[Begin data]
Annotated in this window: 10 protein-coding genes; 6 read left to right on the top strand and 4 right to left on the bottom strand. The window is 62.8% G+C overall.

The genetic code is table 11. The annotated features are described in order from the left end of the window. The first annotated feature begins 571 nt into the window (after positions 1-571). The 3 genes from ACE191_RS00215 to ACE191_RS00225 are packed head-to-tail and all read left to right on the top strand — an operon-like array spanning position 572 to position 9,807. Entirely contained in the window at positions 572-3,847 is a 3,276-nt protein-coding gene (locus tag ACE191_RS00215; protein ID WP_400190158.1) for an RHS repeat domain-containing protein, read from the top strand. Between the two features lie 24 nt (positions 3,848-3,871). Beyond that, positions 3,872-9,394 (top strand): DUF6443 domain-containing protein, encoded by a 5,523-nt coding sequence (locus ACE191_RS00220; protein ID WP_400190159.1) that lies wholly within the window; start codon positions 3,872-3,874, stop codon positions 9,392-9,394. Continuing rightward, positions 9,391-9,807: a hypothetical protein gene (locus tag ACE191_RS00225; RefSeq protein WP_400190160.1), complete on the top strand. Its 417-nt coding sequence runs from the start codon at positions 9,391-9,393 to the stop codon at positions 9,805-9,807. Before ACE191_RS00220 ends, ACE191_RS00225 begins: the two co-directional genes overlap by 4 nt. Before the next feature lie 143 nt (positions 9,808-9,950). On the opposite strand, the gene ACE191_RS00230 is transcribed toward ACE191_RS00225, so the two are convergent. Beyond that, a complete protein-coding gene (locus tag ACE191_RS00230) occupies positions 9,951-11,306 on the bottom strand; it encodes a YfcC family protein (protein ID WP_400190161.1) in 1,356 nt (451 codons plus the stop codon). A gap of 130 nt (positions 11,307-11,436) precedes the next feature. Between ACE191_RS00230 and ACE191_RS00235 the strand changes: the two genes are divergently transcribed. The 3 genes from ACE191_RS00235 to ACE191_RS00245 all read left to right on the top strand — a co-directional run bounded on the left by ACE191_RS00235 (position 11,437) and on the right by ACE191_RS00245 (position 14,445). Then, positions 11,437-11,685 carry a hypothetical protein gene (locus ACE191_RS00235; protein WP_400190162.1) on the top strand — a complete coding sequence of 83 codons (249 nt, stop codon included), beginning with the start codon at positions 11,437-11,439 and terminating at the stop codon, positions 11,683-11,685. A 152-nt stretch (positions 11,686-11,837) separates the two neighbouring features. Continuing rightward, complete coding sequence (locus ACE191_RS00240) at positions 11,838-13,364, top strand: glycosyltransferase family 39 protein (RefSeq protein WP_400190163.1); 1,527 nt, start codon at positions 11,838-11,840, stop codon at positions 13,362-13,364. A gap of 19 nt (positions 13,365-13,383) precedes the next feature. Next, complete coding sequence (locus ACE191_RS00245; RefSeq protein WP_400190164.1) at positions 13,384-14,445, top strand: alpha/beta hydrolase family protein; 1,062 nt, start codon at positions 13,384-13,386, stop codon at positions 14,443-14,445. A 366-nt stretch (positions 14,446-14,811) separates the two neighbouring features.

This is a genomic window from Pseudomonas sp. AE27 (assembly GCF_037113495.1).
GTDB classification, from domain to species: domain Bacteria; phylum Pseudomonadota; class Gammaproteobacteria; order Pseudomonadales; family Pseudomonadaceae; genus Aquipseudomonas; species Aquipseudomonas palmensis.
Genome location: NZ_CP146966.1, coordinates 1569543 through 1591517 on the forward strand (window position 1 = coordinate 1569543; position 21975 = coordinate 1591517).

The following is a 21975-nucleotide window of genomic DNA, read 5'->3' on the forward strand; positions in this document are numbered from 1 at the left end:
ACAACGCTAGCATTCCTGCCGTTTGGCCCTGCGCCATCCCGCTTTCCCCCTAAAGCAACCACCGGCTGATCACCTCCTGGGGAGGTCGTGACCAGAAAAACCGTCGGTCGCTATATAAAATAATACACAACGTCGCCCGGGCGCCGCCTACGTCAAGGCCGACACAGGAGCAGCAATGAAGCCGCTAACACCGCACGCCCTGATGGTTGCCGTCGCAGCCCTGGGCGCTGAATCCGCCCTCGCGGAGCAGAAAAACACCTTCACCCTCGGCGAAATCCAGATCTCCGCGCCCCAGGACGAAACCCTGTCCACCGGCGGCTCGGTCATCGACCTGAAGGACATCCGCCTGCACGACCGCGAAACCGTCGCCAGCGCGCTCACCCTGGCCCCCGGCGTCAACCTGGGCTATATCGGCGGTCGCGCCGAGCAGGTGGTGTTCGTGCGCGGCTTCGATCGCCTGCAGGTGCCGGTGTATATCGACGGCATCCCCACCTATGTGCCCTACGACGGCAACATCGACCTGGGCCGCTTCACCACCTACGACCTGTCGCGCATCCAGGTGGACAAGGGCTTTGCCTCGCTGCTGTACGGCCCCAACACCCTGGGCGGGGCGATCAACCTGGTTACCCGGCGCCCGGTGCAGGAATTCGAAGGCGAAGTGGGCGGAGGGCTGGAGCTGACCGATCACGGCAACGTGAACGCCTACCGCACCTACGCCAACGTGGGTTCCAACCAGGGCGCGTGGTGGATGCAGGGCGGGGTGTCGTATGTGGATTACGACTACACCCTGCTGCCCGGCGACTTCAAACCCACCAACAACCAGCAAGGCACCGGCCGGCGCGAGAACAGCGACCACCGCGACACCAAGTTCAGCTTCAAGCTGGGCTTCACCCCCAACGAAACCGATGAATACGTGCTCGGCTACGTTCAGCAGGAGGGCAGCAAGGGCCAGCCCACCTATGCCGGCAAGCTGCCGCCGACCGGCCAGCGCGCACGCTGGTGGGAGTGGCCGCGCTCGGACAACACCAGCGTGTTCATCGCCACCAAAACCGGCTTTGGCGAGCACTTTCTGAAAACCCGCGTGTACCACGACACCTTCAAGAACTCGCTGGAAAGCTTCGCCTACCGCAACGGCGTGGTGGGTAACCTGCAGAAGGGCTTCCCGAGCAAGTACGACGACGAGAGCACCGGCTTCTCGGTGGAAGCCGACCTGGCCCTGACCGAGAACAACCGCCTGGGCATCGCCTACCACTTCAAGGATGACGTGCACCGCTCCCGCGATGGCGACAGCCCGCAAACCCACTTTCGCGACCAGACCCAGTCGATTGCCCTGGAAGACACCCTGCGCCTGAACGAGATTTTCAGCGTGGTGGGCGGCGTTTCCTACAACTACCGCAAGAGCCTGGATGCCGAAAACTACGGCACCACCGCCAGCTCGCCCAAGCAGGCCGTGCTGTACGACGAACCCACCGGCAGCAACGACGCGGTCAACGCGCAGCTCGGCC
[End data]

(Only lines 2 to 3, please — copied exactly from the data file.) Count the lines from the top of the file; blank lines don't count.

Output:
The genetic code is table 11. The annotated features are described in order from the left end of the window. The first annotated feature begins 571 nt into the window (after positions 1-571). The 3 genes from ACE191_RS00215 to ACE191_RS00225 are packed head-to-tail and all read left to right on the top strand — an operon-like array spanning position 572 to position 9,807. Entirely contained in the window at positions 572-3,847 is a 3,276-nt protein-coding gene (locus tag ACE191_RS00215; protein ID WP_400190158.1) for an RHS repeat domain-containing protein, read from the top strand. Between the two features lie 24 nt (positions 3,848-3,871). Beyond that, positions 3,872-9,394 (top strand): DUF6443 domain-containing protein, encoded by a 5,523-nt coding sequence (locus ACE191_RS00220; protein ID WP_400190159.1) that lies wholly within the window; start codon positions 3,872-3,874, stop codon positions 9,392-9,394. Continuing rightward, positions 9,391-9,807: a hypothetical protein gene (locus tag ACE191_RS00225; RefSeq protein WP_400190160.1), complete on the top strand. Its 417-nt coding sequence runs from the start codon at positions 9,391-9,393 to the stop codon at positions 9,805-9,807. Before ACE191_RS00220 ends, ACE191_RS00225 begins: the two co-directional genes overlap by 4 nt. Before the next feature lie 143 nt (positions 9,808-9,950). On the opposite strand, the gene ACE191_RS00230 is transcribed toward ACE191_RS00225, so the two are convergent. Beyond that, a complete protein-coding gene (locus tag ACE191_RS00230) occupies positions 9,951-11,306 on the bottom strand; it encodes a YfcC family protein (protein ID WP_400190161.1) in 1,356 nt (451 codons plus the stop codon). A gap of 130 nt (positions 11,307-11,436) precedes the next feature. Between ACE191_RS00230 and ACE191_RS00235 the strand changes: the two genes are divergently transcribed. The 3 genes from ACE191_RS00235 to ACE191_RS00245 all read left to right on the top strand — a co-directional run bounded on the left by ACE191_RS00235 (position 11,437) and on the right by ACE191_RS00245 (position 14,445). Then, positions 11,437-11,685 carry a hypothetical protein gene (locus ACE191_RS00235; protein WP_400190162.1) on the top strand — a complete coding sequence of 83 codons (249 nt, stop codon included), beginning with the start codon at positions 11,437-11,439 and terminating at the stop codon, positions 11,683-11,685. A 152-nt stretch (positions 11,686-11,837) separates the two neighbouring features. Continuing rightward, complete coding sequence (locus ACE191_RS00240) at positions 11,838-13,364, top strand: glycosyltransferase family 39 protein (RefSeq protein WP_400190163.1); 1,527 nt, start codon at positions 11,838-11,840, stop codon at positions 13,362-13,364. A gap of 19 nt (positions 13,365-13,383) precedes the next feature. Next, complete coding sequence (locus ACE191_RS00245; RefSeq protein WP_400190164.1) at positions 13,384-14,445, top strand: alpha/beta hydrolase family protein; 1,062 nt, start codon at positions 13,384-13,386, stop codon at positions 14,443-14,445. A 366-nt stretch (positions 14,446-14,811) separates the two neighbouring features.

This is a genomic window from Pseudomonas sp. AE27 (assembly GCF_037113495.1).